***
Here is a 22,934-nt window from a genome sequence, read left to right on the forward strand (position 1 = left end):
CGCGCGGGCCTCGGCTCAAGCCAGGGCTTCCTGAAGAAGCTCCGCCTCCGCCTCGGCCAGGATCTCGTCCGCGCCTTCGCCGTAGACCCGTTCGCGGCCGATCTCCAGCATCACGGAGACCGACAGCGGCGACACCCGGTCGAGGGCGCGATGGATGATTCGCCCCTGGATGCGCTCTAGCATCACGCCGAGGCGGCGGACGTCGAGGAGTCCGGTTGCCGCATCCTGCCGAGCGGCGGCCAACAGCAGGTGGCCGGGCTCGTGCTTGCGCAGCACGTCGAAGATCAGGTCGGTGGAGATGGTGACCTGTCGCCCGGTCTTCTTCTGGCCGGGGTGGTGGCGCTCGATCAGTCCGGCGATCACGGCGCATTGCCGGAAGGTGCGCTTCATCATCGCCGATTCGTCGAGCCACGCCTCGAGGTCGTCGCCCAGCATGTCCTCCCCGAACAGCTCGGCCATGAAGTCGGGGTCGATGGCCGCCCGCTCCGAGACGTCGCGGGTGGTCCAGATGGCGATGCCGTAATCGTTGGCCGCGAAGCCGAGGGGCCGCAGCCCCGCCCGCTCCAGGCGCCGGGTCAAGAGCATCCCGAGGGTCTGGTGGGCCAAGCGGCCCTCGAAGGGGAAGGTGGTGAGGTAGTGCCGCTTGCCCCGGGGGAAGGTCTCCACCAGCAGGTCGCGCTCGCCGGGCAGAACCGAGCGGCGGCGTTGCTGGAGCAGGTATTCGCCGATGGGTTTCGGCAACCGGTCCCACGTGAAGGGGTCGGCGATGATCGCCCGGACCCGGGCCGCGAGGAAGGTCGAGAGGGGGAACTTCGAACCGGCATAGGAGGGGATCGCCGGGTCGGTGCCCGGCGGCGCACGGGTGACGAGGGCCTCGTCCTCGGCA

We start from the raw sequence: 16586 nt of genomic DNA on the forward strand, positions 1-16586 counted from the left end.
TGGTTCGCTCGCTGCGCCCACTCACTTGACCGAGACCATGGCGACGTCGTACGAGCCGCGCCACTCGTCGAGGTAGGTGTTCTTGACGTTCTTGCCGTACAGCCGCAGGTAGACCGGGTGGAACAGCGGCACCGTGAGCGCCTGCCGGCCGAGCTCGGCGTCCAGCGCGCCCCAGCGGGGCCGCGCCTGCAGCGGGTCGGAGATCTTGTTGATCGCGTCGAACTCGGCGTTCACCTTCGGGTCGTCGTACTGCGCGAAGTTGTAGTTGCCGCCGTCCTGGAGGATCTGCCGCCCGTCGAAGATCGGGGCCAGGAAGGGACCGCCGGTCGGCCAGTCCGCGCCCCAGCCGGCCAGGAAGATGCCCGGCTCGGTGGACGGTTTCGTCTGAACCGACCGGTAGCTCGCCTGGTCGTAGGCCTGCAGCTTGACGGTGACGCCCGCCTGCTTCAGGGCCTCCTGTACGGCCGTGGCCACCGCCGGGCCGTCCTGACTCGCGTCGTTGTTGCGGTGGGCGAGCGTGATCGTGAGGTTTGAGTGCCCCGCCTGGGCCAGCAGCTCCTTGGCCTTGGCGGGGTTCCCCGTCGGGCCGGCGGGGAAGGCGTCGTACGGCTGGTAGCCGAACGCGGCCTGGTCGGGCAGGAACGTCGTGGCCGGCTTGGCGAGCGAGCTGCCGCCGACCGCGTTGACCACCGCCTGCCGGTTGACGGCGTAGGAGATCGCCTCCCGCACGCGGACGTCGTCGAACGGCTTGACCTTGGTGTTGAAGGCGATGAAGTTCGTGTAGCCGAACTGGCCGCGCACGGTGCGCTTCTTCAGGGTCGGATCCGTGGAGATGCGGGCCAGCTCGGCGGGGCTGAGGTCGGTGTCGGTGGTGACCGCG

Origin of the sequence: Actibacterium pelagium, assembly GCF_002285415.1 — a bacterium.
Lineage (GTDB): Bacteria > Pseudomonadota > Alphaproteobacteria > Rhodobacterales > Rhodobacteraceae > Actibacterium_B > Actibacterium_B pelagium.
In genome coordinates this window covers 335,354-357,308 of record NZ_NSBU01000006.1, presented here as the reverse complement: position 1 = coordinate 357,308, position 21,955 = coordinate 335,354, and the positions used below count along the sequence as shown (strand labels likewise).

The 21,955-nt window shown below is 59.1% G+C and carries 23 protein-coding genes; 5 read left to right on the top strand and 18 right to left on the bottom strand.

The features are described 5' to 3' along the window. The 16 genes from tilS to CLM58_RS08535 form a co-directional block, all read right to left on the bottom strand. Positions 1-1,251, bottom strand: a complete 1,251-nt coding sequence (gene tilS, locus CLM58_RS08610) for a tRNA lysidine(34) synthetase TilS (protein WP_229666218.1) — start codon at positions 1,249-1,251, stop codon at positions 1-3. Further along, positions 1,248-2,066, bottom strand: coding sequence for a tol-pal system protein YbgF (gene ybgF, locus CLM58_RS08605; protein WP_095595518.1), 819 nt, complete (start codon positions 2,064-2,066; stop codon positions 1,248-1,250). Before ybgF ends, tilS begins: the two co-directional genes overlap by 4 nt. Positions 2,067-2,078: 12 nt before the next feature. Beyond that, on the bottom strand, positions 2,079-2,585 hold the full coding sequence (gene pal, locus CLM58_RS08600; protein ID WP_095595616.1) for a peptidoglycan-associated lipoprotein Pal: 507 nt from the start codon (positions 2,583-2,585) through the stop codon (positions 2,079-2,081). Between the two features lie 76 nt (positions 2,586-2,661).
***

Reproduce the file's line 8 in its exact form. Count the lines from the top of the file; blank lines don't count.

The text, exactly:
The 21,955-nt window shown below is 59.1% G+C and carries 23 protein-coding genes; 5 read left to right on the top strand and 18 right to left on the bottom strand.